There are a few legitimate concerns with Moehrig. That picture above is the spot where he tends to feel the most comfortable against receivers because he looks like he’s getting burned until he jumps the route from underneath. However, the disadvantages of that are that NFL receivers are faster and NFL quarterbacks have much better throw velocity. Compound that with Moehrig’s the speed concerns that some people believe him to have and that would mean his bread and butter play/strategy doesn’t translate to the next level. Moehrig ran a 4.52 at his pro day which isn’t that bad but people widely believe pro day numbers to be boosted by an entire second or more which would make his actual NFL combine time 4.62. Personally, I think that’s a load of crap but it’s not like it doesn’t have any credence at all.

I also wouldn’t blame anyone for taking a being a little more worried about his missed tackles than I am because they do pretty much happen a couple times a game but I feel like he’s involved in more plays than a normal safety is anyway. Additionally, he’s making a lot more plays in run support than he’s missing. I might even go out on a limb and say he’s a more consistent tackler RIGHT NOW than Jeremiah Owusu-Koramoah but he obviously doesn’t have his special combination of instincts, speed, and potential. He also doesn’t have as many opportunities to mess up as JOK does either.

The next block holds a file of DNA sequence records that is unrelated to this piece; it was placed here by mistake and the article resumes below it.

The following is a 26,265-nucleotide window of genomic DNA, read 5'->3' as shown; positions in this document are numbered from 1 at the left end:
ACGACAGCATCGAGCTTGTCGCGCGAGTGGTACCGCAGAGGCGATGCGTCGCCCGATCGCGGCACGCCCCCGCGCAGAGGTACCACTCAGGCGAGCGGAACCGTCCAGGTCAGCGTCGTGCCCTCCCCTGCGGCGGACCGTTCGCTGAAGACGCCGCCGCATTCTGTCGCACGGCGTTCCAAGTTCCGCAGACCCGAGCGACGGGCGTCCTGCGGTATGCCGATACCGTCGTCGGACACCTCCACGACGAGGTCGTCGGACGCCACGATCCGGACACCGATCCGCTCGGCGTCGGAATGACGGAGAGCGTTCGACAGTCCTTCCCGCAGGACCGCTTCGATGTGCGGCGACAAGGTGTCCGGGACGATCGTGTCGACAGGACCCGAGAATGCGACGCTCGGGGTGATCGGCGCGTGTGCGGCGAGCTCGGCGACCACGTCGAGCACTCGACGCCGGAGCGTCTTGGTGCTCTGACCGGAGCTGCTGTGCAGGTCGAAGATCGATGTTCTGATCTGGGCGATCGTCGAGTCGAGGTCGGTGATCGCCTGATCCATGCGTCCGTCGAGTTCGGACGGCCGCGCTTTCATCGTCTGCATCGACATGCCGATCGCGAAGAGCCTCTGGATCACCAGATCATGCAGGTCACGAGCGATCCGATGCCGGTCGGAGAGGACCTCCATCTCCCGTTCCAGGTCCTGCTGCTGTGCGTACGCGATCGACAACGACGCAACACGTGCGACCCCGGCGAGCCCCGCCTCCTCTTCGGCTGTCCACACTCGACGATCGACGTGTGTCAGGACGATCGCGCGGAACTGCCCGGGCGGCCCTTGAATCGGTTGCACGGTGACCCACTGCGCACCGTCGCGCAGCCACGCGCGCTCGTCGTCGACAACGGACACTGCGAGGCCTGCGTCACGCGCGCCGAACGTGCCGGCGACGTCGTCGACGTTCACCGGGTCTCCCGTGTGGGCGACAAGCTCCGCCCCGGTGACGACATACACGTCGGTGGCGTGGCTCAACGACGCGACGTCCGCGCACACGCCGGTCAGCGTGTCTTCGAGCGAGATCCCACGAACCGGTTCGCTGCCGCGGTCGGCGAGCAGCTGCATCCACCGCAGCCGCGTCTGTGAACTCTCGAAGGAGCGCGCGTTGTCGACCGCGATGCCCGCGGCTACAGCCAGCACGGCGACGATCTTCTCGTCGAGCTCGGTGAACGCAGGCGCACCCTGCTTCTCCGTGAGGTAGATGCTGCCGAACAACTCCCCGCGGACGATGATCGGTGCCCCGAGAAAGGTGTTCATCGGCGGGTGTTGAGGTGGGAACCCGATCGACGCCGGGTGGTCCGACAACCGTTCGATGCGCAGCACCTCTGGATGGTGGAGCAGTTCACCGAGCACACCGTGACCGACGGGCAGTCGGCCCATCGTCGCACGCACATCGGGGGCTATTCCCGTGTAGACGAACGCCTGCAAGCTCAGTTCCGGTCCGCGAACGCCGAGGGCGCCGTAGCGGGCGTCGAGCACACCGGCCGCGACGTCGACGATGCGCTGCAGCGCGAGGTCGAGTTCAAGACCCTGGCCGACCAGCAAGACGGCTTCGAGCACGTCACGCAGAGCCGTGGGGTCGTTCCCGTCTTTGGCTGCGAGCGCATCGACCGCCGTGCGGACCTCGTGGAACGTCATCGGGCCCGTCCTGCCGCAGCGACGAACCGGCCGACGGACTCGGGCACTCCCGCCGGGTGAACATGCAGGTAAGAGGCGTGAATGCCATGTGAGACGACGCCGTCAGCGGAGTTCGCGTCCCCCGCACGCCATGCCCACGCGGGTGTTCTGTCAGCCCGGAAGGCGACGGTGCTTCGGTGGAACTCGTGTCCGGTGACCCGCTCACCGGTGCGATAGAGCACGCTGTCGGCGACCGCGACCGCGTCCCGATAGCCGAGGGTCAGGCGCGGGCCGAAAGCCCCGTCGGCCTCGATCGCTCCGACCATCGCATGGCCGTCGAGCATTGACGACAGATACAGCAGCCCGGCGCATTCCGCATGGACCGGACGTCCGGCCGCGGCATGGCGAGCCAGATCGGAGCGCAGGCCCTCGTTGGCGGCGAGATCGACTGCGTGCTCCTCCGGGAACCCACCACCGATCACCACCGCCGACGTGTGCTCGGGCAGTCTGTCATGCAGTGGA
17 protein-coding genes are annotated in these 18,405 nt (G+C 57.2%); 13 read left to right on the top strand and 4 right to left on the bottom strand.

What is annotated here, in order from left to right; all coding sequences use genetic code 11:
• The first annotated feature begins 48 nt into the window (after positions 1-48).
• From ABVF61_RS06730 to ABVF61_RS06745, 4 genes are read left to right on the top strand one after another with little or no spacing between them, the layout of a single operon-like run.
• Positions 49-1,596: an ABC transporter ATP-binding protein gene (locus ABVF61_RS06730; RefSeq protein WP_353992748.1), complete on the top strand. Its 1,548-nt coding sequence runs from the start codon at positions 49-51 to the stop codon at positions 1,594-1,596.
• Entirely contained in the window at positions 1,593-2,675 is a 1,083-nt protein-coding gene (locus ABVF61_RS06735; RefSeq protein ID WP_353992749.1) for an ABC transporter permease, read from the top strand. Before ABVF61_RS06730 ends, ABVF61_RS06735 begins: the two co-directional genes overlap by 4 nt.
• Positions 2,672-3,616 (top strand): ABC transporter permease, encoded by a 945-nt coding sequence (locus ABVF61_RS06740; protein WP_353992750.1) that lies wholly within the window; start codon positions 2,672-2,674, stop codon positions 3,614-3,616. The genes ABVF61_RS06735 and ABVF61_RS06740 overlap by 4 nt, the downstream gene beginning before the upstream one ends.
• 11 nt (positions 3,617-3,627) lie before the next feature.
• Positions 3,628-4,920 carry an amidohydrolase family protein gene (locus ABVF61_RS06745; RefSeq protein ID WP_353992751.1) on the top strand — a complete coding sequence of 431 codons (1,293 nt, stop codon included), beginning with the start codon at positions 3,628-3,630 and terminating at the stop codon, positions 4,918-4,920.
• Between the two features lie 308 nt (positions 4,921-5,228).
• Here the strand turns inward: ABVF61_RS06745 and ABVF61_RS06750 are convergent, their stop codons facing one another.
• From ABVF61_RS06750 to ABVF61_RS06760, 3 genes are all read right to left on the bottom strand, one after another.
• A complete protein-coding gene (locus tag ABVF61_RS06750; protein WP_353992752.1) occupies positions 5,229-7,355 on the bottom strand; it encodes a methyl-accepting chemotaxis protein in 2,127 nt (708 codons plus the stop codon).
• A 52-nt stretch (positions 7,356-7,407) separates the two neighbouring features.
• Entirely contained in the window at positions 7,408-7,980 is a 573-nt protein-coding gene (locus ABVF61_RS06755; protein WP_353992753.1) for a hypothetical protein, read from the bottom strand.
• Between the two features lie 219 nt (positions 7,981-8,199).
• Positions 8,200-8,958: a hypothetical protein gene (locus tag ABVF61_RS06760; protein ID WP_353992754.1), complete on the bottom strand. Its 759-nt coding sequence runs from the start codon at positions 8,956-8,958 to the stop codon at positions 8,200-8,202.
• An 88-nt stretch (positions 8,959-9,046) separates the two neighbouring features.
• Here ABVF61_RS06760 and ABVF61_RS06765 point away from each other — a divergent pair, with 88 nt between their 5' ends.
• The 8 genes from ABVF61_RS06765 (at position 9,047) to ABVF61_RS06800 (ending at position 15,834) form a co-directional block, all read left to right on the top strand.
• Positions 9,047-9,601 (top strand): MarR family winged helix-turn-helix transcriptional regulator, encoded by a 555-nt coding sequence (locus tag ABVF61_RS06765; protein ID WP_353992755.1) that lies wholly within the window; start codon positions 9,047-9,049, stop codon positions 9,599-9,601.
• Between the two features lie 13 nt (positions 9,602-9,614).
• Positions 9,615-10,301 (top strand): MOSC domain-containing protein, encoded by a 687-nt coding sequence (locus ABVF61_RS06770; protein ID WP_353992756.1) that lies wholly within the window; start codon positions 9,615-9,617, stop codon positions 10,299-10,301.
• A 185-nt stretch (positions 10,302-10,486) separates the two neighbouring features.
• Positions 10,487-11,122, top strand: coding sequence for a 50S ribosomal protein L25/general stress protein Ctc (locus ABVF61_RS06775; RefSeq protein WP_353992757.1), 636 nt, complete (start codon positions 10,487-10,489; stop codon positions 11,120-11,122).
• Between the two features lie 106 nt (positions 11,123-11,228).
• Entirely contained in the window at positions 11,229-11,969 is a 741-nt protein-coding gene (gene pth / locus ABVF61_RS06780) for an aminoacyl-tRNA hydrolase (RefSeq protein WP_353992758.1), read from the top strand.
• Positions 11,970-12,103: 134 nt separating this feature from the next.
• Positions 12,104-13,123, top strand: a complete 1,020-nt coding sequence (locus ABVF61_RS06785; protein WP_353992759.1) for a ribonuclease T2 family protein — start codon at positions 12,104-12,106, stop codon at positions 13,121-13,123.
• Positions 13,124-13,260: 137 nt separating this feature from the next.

I wouldn’t call Moehrig raw but he’s still got a lot of work to do in many areas of his game as you’ll see him recognize whats going on in a play a little late or take bad angles when in pursuit of a ball-carrier.

It’s hard to say whats wrong with Meohrig without making him sound like a bad prospect which he isn’t even close to being. It’s like he’s got issues in every part of his game but they’re flashes of bad stuff and this is comparing him to the standard of being a perfect prospect. I would also say he has a limited ceiling but that makes it sound so much worse than it is because his ceiling is really high, it’s just limited in that he’s never going to be a top 3 safety in the league.

His landing spot with the Raiders doesn’t bother me in the slightest. I think everybody knows that they won’t be contenders this year and that defense might be pretty bad despite finally having a good defensive line but I just don’t see it having any bearing on Moehrig’s success. Safety is actually one of the least dependent positions (in my eyes at least) in terms of whether an individual is successful or not so I wouldn’t blame Moehrig playing bad on Trayvon Mullen like I could possibly do if the opposite was true.

One of the most convincing reasons to like Moehrig is that he has a couple of beautiful highlight interceptions that you don’t see many players capable of performing before entering the NFL. He may not be a freak athlete, but he’s got solid fundamentals.

Joined December 10th 2020, I like to talk about college and NFL football. I plan to write for fun and make it interesting